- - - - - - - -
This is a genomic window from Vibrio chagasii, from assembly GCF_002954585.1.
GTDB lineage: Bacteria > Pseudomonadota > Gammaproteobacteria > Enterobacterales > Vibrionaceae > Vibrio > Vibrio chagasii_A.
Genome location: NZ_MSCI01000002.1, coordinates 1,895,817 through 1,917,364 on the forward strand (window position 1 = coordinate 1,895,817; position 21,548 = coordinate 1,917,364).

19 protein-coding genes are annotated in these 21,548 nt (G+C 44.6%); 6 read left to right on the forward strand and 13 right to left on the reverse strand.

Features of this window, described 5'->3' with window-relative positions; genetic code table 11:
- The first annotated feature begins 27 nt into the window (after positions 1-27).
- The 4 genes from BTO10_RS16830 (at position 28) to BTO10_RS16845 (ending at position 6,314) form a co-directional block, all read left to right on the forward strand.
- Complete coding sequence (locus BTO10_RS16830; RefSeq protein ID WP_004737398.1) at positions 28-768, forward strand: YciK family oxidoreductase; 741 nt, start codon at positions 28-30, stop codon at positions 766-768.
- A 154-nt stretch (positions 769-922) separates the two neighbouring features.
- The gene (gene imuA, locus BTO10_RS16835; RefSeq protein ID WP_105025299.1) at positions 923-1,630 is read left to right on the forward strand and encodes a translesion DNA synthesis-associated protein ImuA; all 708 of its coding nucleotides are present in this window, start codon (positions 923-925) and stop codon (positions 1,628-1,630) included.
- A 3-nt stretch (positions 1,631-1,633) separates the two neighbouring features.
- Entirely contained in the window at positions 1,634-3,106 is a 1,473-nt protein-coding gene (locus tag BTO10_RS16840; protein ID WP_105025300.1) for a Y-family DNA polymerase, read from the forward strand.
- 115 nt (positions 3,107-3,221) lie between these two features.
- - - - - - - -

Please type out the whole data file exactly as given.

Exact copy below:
This is a genomic window from Vibrio chagasii, from assembly GCF_002954585.1.
GTDB lineage: Bacteria > Pseudomonadota > Gammaproteobacteria > Enterobacterales > Vibrionaceae > Vibrio > Vibrio chagasii_A.
Genome location: NZ_MSCI01000002.1, coordinates 1,895,817 through 1,917,364 on the forward strand (window position 1 = coordinate 1,895,817; position 21,548 = coordinate 1,917,364).

19 protein-coding genes are annotated in these 21,548 nt (G+C 44.6%); 6 read left to right on the forward strand and 13 right to left on the reverse strand.

Features of this window, described 5'->3' with window-relative positions; genetic code table 11:
- The first annotated feature begins 27 nt into the window (after positions 1-27).
- The 4 genes from BTO10_RS16830 (at position 28) to BTO10_RS16845 (ending at position 6,314) form a co-directional block, all read left to right on the forward strand.
- Complete coding sequence (locus BTO10_RS16830; RefSeq protein ID WP_004737398.1) at positions 28-768, forward strand: YciK family oxidoreductase; 741 nt, start codon at positions 28-30, stop codon at positions 766-768.
- A 154-nt stretch (positions 769-922) separates the two neighbouring features.
- The gene (gene imuA, locus BTO10_RS16835; RefSeq protein ID WP_105025299.1) at positions 923-1,630 is read left to right on the forward strand and encodes a translesion DNA synthesis-associated protein ImuA; all 708 of its coding nucleotides are present in this window, start codon (positions 923-925) and stop codon (positions 1,628-1,630) included.
- A 3-nt stretch (positions 1,631-1,633) separates the two neighbouring features.
- Entirely contained in the window at positions 1,634-3,106 is a 1,473-nt protein-coding gene (locus tag BTO10_RS16840; protein ID WP_105025300.1) for a Y-family DNA polymerase, read from the forward strand.
- 115 nt (positions 3,107-3,221) lie between these two features.